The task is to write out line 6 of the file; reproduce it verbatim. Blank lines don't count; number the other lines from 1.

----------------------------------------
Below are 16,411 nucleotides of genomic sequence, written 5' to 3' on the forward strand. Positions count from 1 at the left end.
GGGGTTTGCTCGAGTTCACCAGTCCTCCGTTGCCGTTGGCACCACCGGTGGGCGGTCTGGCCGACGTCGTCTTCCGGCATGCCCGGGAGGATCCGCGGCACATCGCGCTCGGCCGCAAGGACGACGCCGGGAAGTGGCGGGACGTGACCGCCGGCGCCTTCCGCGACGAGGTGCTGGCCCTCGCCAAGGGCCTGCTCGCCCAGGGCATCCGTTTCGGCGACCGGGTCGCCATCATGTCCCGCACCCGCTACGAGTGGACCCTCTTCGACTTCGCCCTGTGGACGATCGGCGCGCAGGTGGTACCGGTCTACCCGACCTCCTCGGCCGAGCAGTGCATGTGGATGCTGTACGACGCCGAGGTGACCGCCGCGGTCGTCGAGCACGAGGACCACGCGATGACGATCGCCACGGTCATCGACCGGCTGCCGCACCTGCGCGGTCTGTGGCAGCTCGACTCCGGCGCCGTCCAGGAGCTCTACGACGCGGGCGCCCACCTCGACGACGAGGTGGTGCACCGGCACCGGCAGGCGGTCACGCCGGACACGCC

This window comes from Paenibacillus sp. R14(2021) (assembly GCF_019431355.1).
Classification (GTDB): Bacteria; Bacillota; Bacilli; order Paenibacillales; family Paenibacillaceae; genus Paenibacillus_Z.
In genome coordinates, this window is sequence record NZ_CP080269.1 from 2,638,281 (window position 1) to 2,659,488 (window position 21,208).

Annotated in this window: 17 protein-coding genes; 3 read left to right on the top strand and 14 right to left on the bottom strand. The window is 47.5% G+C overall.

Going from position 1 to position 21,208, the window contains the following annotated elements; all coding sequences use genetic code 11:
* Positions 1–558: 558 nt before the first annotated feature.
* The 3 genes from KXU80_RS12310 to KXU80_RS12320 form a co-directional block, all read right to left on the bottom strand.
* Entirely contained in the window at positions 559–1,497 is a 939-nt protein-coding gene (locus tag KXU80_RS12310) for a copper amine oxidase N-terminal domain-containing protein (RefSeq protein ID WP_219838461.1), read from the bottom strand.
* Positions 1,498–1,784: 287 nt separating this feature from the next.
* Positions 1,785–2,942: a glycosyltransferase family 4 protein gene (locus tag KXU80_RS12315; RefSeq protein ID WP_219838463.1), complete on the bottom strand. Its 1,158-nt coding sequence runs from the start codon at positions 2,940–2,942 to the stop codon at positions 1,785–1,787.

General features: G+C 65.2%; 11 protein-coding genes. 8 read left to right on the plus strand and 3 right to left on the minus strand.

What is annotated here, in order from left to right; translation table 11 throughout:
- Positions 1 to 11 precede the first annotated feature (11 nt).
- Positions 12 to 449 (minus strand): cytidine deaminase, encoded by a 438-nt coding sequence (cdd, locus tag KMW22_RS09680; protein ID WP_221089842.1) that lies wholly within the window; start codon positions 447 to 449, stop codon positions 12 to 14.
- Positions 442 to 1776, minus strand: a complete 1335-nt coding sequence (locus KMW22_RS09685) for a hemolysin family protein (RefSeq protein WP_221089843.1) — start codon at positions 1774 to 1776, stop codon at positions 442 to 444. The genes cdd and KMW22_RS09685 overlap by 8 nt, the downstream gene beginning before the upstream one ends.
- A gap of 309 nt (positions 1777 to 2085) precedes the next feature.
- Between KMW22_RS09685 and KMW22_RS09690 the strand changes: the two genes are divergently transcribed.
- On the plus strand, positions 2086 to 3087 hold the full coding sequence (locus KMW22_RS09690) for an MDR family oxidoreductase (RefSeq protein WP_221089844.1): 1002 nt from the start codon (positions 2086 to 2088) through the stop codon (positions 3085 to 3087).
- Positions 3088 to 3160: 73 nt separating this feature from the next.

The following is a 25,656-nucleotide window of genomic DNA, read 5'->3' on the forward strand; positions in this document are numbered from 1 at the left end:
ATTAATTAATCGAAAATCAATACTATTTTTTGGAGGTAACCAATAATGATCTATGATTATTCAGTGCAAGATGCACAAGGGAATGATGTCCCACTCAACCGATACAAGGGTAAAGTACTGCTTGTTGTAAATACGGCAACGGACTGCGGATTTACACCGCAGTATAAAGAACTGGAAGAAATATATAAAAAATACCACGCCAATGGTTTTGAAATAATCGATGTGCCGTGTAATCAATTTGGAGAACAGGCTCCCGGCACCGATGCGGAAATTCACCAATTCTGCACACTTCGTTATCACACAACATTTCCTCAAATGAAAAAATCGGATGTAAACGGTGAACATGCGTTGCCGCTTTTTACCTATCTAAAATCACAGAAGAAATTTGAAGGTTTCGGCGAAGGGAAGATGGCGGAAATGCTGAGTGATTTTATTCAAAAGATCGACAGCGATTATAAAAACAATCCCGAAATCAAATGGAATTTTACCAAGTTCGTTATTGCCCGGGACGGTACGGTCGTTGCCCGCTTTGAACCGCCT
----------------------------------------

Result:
Annotated in this window: 17 protein-coding genes; 3 read left to right on the top strand and 14 right to left on the bottom strand. The window is 47.5% G+C overall.